If your child is injured or ill, you want to know what’s going on as soon as possible and often with an X-ray or CT scan. But are those tests safe for your child? Can the radiation in question do more harm than good?
New Nobel Prize-winning technology changes the way your child is scanned, making them smarter and safer.
From broken bones to something more serious, millions of children get an X-ray every year, but safety is a concern.
“Too much radiation can certainly increase the risk of cancer in adulthood. And I think patients are particularly susceptible as they grow,” explains Michael Glotzbecker, chief of pediatric orthopedics at UH Rainbow Babies and Children’s Hospital.
X-rays expose your child to less radiation than you get on an airplane flight. But about one in eight scans ordered for children is a CT scan that takes multiple images and can deliver radiation doses up to 200 times higher than an average X-ray. Now doctors are working with the new EOS Edge X-ray technology that creates high-resolution 3D images with less radiation.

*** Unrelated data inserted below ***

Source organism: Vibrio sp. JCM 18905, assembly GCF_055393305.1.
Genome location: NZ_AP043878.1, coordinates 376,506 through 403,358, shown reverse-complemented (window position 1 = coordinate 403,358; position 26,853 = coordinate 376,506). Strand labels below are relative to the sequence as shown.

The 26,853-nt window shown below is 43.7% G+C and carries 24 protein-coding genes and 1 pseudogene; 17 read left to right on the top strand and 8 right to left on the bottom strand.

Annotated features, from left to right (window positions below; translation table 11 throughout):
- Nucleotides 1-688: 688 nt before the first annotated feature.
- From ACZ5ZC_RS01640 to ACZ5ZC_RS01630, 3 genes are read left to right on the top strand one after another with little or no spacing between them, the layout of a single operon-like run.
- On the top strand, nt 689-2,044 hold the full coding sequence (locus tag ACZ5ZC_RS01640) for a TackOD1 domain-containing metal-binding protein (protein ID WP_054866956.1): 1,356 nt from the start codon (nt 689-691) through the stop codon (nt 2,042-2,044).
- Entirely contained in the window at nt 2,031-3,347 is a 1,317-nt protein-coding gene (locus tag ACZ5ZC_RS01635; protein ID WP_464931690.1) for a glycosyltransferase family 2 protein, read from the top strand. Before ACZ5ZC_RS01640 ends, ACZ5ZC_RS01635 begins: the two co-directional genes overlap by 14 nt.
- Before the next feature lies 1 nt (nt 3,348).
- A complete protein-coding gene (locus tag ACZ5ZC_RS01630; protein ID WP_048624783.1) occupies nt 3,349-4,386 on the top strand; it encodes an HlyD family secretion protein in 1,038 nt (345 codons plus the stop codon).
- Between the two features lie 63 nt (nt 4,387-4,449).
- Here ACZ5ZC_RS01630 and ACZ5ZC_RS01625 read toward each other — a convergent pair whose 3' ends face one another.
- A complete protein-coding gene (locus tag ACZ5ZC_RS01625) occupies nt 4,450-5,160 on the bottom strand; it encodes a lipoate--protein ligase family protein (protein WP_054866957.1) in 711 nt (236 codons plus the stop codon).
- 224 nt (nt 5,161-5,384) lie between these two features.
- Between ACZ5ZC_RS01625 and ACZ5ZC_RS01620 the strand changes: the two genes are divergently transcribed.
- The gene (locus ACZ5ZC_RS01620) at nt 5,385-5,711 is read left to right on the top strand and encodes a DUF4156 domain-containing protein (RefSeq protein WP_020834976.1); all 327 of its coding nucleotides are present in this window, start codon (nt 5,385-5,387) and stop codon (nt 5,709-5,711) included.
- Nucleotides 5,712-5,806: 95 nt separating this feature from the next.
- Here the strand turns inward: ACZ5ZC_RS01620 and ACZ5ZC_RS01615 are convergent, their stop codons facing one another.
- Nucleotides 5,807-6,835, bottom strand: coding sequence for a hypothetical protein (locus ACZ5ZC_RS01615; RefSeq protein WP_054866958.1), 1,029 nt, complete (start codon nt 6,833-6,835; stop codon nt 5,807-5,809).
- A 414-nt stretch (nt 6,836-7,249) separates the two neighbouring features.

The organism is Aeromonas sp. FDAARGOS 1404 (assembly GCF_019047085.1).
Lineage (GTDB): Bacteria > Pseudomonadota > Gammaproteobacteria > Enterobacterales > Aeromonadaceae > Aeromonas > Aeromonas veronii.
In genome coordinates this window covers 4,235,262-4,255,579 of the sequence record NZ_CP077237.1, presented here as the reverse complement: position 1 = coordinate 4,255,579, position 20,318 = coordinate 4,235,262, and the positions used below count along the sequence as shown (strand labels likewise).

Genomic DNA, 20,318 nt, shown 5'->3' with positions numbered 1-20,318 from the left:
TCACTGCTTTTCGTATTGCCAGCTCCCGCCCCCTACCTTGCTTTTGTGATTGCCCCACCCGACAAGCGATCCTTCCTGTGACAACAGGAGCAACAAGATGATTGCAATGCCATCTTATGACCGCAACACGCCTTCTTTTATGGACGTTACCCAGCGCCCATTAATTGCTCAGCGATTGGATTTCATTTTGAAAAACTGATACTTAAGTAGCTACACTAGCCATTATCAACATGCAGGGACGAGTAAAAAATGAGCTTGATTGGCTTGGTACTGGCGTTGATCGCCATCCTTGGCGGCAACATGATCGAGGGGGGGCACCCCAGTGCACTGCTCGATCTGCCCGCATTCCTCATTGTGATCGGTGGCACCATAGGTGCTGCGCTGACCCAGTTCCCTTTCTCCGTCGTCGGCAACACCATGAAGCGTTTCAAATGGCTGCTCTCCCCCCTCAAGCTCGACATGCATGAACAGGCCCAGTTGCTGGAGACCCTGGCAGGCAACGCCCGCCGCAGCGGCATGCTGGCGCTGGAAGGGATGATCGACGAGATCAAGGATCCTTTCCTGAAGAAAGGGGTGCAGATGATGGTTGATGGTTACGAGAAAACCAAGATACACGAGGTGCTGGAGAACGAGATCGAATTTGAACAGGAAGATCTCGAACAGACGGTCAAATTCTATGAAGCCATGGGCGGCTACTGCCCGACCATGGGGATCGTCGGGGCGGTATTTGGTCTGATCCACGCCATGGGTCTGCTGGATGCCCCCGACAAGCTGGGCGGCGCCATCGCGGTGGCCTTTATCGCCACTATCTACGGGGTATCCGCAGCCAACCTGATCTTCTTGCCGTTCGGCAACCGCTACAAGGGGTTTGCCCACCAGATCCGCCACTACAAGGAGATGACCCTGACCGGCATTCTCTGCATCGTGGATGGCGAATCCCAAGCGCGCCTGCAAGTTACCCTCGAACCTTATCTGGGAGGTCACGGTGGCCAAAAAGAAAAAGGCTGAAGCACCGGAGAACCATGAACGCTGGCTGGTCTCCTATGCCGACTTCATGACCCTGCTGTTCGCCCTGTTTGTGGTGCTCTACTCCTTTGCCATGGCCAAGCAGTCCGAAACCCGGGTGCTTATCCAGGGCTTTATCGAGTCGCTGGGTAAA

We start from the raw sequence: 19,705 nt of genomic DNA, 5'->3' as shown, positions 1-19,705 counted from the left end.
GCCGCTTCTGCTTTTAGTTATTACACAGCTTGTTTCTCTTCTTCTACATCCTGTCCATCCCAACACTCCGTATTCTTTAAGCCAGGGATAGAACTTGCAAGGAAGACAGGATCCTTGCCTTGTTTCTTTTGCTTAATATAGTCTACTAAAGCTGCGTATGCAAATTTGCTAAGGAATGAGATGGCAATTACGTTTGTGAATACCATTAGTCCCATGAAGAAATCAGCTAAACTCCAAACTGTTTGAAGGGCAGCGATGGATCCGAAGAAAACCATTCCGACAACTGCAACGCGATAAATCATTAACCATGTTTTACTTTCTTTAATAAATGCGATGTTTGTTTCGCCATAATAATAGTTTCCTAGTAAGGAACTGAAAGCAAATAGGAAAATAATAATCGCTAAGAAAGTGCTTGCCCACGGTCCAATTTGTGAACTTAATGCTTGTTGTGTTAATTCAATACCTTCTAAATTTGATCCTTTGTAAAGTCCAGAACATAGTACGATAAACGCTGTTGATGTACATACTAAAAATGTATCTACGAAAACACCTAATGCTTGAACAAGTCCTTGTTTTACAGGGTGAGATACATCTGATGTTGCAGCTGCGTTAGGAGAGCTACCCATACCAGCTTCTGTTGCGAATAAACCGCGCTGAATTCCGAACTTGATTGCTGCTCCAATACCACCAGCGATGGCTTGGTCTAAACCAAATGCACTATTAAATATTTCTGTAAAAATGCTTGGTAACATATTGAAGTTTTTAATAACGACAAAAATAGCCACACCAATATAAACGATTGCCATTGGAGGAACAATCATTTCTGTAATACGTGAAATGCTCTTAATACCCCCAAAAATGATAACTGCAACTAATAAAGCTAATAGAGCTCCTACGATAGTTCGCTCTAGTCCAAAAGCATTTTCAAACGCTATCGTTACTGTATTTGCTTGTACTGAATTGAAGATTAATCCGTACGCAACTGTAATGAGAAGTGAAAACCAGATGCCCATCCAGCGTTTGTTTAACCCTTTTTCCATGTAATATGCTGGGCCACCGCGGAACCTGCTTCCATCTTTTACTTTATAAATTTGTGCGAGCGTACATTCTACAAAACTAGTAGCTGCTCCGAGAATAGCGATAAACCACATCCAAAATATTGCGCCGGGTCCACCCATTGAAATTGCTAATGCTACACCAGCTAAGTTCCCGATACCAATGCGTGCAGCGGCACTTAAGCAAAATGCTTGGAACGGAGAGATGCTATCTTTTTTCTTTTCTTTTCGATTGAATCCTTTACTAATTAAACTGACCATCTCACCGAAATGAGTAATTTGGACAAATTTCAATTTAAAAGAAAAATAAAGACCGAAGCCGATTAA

“It’s really important for pediatric patients because it reduces the amount of radiation you get by almost 85 percent compared to standard X-rays,” said Dr. Glotzbecker.
Already used for adults, this technology can take two images at once, front and side, and convert those images into 3D.
“That’s really important when it comes to certain orthopedic conditions, especially when looking at surgical planning,” added Dr. Glotzbecker to it.
The EOS Edge is currently used in only a few children’s hospitals in the country, but technology like this is expected to become the standard of care in the near future.
Doctors say the cost and size of the machine are two factors preventing some hospitals from adopting the new technology. They say that if your local children’s hospital doesn’t already have the technology, don’t be afraid to ask your healthcare provider if another test, which uses less radiation, can provide the same information.
Contributors to this news story include Cyndy McGrath, executive producer; Marsha Lewis, field producer; Kirk Manson, videographer and editor.
Copyright 2021 by Ivanhoe Newswire – All rights reserved.